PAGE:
Gordie Tentrees brings new tunes to The Hideout

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Local fans of finely-crafted heartfelt folk tunes won’t want to miss a performance by Yukon-based artist Gordie Tentrees.

The international award-nominated musician plays The Hideout on Jan. 20.

Tentrees, whose traditional roots tunes resonate with echoes of RL Burnside, The Sadies and Greg Brown – has just released Naked in Scandanavia, a live solo album recorded in Helsinki, Finland. The project features a collection of story-driven songs, edgy foot-stompers and heart-worn odes that could only be delivered by a veteran road warrior.

Though known for his dynamic solo shows, Tentrees is frequently backed these days by the gutsy roots sound of the his band Hill Country News, featuring Ken Hermanson (guitar, banjo, lap steel), Aiden Tentrees (upright bass) and Patrick Hamilton (drums).

His third album, Mercy or Sin (produced by Juno-winner Bob Hamilton), was nominated for a 2010 Western Canadian Music Award for Roots Solo Album of the Year.

The title track was also a finalist in the 2010 International Songwriting Competition, where judges included Tom Waits, Loretta Lynn and Jerry Lee Lewis.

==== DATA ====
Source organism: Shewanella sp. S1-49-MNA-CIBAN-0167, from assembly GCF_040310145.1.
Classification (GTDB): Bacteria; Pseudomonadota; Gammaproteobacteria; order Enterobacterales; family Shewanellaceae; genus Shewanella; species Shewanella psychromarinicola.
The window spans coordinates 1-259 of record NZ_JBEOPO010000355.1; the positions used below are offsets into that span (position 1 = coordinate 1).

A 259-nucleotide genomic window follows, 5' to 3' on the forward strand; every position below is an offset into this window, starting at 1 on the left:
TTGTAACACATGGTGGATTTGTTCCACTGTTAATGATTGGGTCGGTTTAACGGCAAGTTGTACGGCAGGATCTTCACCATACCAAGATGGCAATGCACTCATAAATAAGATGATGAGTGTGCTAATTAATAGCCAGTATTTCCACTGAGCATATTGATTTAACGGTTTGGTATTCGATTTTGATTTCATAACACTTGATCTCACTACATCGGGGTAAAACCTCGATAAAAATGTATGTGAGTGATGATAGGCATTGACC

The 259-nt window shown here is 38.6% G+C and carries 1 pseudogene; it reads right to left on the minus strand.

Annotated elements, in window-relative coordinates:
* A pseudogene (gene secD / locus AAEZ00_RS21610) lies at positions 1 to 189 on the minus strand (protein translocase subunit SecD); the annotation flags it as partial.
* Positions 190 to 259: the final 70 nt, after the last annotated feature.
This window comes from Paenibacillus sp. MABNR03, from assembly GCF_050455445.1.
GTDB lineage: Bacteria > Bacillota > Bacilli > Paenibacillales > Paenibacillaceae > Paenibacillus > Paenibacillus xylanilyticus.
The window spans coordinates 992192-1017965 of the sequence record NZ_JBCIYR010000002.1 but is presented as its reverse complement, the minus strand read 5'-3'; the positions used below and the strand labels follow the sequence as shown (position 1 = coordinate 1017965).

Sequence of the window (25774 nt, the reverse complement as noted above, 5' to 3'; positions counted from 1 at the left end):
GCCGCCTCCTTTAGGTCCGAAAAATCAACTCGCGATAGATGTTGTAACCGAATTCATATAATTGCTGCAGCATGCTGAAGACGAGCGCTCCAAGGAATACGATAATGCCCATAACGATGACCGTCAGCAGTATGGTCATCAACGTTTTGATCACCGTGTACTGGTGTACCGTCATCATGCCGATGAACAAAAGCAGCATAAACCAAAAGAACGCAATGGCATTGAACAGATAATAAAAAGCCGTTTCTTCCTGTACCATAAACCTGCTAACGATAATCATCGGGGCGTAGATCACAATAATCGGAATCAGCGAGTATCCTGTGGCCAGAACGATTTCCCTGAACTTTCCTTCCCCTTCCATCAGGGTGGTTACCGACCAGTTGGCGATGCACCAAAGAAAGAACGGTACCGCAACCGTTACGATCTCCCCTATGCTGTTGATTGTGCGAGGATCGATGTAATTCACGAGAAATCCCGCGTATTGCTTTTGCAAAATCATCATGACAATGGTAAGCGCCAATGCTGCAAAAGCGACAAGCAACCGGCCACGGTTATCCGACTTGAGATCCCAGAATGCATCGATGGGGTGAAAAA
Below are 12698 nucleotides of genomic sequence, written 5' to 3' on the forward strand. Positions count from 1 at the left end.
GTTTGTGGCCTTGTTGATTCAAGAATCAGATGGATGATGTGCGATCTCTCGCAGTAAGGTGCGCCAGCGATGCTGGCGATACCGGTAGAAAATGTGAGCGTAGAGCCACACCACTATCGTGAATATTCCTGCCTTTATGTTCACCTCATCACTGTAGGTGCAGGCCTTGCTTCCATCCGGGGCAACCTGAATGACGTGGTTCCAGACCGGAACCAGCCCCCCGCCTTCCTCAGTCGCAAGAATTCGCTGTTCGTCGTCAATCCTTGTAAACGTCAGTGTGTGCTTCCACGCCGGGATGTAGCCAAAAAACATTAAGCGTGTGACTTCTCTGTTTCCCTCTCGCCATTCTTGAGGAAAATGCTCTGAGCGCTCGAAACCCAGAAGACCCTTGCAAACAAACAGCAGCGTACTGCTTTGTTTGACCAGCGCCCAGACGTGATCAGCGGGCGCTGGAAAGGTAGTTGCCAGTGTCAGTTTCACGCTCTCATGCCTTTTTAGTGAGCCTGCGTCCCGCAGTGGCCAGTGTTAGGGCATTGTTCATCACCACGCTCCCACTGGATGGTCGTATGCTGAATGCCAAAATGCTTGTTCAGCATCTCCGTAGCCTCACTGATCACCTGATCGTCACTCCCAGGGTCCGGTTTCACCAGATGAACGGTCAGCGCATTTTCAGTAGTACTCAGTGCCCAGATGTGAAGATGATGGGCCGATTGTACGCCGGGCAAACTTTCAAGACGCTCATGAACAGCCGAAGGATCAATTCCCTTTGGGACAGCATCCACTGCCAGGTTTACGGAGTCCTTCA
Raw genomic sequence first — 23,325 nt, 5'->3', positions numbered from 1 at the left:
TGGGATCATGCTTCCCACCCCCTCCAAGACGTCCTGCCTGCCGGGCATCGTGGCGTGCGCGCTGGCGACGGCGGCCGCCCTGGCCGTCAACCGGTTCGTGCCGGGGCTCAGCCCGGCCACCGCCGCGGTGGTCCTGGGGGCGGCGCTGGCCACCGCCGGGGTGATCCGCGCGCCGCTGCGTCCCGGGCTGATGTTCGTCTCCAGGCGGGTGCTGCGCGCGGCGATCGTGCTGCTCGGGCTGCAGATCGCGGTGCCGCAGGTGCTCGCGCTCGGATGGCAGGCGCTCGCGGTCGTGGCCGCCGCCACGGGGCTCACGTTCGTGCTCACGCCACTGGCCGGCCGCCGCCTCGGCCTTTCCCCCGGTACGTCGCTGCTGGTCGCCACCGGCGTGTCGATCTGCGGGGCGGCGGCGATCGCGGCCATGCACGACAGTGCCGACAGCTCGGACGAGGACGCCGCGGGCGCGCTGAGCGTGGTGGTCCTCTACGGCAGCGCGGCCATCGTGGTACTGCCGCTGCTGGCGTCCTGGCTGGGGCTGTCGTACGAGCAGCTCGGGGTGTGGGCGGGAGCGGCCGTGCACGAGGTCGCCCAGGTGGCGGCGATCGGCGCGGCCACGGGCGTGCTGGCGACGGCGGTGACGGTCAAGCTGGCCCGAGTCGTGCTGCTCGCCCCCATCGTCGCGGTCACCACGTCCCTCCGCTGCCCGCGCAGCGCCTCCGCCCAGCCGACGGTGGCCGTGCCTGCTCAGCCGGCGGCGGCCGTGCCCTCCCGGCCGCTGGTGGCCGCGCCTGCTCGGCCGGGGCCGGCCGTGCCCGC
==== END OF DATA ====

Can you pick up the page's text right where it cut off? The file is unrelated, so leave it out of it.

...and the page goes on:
He performed at the New Songs New Voices concert during the 2010 Olympics in Vancouver, was selected by CBC Radio’s 2009 Song Quest as one of Canada’s top songwriters. Tentrees also hosted the prestigious SOCAN songwriters circle at the 2009 WCMAs.

This former school teacher, break-dancer and golden gloves boxer has toured from Newfoundland to Finland to Oklahoma and back again, averaging 200 concerts a year. Moving to Whitehorse a few years back from Toronto marked an unexpected new direction in Tentrees’ life – and career.

He had spent only a summer up north, but fell in love with the people and the place. A passion to create music was sparked as well. He sharpened up his own musical talents and lined up a set of musicians in a relatively short time. The dark winter months, minus the tourists, inspire the close-knit bunch of creators to collaborate that much more.

Opportunities to perform abound as well, meaning Yukon-based bands can often surge ahead compared to their big city counterparts.

Early musical influences were passed down during Tentree’s early years on a farm in southern Ontario. Performing has always come naturally, from his first gig as a breakdancer at 12 to a stint as an amateur boxer.

But it was after seeing his first Fred Eaglesmith concert that he tried his hand on a few instruments (he now plays guitar, dobro and harmonica). Ultimately, songwriting proved attractive as well.)

Meanwhile, Tentrees has toured with Eaglesmith, Kelly Joe Phelps and Ray Wylie Hubbard. And the creative fires continue to burn brightly, as the energetic dynamo is barely taking a breath.

He will be releasing his fifth album, North Country Heart, early in 2012 with tours in Canada, the United States and Europe (including the United Kingdom and Scandinavia).

-Weber

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